Designed in 1945 by Sergei Gavrilovic Simonov, the SKS is a semi-auto carbine. It is a self-loading carbine Simonov system 1945, or SKS 45.
Originally, it was meant to serve alongside Mikhail Kalashnikov’s new AK-47 design, to replace the Mosin Nagant bolt action rifle that had been in service since 1891.
However, as the mass production of AK patterned rifles increased, the SKS rifle would soon phase out of service. While the carbine was replaced entirely by the AK-47, it remained as a standby in second-line service for decades and still remains as a ceremonial firearm today.
It was exported and produced by the former Eastern Bloc Nations, as well as China, where it would be known as the Type 56, and in modified form, the Type 68. In East Germany as the Karabiner S, and in North Korea it was known as the Type 63.
Today, it is very popular in the civilian surplus market.
The SKS is chambered in the still wildly popular 7.62X39 round, which is an intermediate cartridge that was also used in the AK-47.
The SKS carbine is conventional in layout with a wood stock and no pistol grip. Many versions have the integral folding bayonet, which hinges down from the barrel. Some versions, like the Yugoslavian M59/66 variants are equipped with a grenade launcher.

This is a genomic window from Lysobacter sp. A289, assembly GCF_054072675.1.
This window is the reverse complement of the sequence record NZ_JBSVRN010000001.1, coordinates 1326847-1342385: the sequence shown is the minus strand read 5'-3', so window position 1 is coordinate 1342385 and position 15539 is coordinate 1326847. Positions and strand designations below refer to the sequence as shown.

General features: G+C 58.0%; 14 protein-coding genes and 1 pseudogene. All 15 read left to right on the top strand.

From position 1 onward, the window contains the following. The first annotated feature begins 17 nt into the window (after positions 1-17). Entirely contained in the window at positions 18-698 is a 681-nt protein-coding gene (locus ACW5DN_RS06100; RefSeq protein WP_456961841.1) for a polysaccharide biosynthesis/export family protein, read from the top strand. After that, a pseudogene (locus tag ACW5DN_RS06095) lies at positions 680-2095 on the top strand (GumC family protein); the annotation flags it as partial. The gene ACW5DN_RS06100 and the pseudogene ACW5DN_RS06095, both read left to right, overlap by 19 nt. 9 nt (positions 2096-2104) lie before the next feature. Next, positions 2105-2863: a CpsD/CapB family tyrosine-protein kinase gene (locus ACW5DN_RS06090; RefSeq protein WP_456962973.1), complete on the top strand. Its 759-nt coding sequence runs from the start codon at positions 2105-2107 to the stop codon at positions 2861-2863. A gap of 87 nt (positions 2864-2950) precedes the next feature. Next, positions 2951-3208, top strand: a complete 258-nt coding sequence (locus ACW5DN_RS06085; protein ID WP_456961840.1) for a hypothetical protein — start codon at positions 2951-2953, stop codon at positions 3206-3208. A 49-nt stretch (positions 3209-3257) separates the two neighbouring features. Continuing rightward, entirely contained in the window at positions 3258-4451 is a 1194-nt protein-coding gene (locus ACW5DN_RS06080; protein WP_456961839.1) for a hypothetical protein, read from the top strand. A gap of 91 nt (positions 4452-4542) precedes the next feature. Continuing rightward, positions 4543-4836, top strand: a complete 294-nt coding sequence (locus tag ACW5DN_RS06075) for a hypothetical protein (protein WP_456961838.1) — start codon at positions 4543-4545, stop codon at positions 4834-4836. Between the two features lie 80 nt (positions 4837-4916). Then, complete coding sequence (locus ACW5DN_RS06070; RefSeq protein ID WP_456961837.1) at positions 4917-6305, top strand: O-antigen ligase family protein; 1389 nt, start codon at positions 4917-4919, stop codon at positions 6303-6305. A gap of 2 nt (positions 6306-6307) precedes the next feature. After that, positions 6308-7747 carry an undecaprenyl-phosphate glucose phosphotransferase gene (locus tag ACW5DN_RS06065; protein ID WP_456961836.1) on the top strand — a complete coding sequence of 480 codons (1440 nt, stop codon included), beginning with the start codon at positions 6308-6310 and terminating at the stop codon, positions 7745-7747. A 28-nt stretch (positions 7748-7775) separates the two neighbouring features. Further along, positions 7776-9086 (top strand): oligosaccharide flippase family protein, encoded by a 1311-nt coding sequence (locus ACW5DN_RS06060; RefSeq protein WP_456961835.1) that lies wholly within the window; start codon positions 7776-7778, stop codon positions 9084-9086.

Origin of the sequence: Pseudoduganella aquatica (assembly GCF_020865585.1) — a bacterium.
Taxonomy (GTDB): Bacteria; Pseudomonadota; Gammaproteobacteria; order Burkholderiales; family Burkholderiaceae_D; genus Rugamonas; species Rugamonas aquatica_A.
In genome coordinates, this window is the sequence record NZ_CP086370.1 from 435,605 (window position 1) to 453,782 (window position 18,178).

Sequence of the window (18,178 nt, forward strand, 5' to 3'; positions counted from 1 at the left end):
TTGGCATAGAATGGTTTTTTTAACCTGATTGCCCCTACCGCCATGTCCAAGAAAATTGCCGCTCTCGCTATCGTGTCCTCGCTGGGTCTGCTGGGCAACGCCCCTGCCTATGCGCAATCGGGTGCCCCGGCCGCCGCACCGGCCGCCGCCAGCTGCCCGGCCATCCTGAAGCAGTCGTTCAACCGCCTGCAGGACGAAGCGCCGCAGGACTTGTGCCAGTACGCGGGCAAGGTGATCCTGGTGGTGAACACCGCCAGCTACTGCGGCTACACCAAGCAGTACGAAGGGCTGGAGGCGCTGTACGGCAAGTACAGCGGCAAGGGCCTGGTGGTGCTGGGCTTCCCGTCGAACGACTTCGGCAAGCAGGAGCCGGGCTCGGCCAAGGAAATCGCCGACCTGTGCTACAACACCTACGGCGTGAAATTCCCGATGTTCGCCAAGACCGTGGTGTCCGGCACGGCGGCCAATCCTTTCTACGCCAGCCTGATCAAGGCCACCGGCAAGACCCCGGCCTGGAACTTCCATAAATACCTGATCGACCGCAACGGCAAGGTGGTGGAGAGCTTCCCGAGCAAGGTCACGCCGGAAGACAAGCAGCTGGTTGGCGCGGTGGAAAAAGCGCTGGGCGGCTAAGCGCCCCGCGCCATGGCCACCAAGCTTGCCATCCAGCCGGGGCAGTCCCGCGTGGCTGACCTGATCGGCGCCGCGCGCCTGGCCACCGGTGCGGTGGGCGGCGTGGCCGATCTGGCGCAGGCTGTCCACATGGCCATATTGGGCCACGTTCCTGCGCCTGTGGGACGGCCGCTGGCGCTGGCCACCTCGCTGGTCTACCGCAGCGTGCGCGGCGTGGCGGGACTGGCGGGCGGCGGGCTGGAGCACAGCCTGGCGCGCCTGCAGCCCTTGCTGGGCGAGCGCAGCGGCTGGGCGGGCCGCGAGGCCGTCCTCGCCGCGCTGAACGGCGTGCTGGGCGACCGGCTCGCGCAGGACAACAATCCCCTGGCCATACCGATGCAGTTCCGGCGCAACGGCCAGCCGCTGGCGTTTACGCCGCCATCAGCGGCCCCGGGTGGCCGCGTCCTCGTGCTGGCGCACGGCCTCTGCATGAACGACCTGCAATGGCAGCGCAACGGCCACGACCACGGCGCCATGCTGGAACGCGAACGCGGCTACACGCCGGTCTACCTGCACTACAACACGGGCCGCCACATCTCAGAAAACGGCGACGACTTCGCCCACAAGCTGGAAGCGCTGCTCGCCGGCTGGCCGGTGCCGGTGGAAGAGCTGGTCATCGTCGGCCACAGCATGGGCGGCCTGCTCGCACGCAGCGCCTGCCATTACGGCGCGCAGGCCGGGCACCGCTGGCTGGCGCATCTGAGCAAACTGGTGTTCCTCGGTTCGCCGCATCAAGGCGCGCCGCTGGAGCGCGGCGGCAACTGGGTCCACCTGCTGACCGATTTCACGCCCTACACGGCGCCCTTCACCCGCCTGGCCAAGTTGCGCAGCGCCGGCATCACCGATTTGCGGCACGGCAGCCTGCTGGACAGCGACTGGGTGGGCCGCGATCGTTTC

Just like the American M1 Carbine, the SKS is a less powerful and shorter gun than the semi-auto rifles leading up to it.
Similar to the AR-15, the SKS rifle is not a modern assault rifle because it does not possess the capability for select fire. There were some select fire variants produced in the PRC, however the basic design of the SKS is semi-automatic.
The sks carbine’s ten-round box magazine is fed from a stripper clip, and rounds stored in the magazine can be removed by depressing a magazine catch (thus opening the “floor” of the magazine and allowing the rounds to fall out) located forward of the trigger guard.
The Chinese standard SKS is semi-automatic that has a fixed/hinged 10 round magazine which is loaded from the top of the rifle manually either by inserting the ammunition one round at a time or with a disposable 10-round stripper clip.